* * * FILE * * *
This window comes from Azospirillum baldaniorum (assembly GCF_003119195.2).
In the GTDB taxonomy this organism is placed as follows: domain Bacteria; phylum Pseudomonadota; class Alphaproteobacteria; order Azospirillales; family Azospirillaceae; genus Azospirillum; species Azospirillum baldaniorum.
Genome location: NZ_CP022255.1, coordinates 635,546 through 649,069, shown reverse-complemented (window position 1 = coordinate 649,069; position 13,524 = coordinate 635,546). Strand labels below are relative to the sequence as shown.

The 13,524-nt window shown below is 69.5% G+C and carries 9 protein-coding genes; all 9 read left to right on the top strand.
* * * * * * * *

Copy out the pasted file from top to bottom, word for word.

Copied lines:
This window comes from Azospirillum baldaniorum (assembly GCF_003119195.2).
In the GTDB taxonomy this organism is placed as follows: domain Bacteria; phylum Pseudomonadota; class Alphaproteobacteria; order Azospirillales; family Azospirillaceae; genus Azospirillum; species Azospirillum baldaniorum.
Genome location: NZ_CP022255.1, coordinates 635,546 through 649,069, shown reverse-complemented (window position 1 = coordinate 649,069; position 13,524 = coordinate 635,546). Strand labels below are relative to the sequence as shown.

The 13,524-nt window shown below is 69.5% G+C and carries 9 protein-coding genes; all 9 read left to right on the top strand.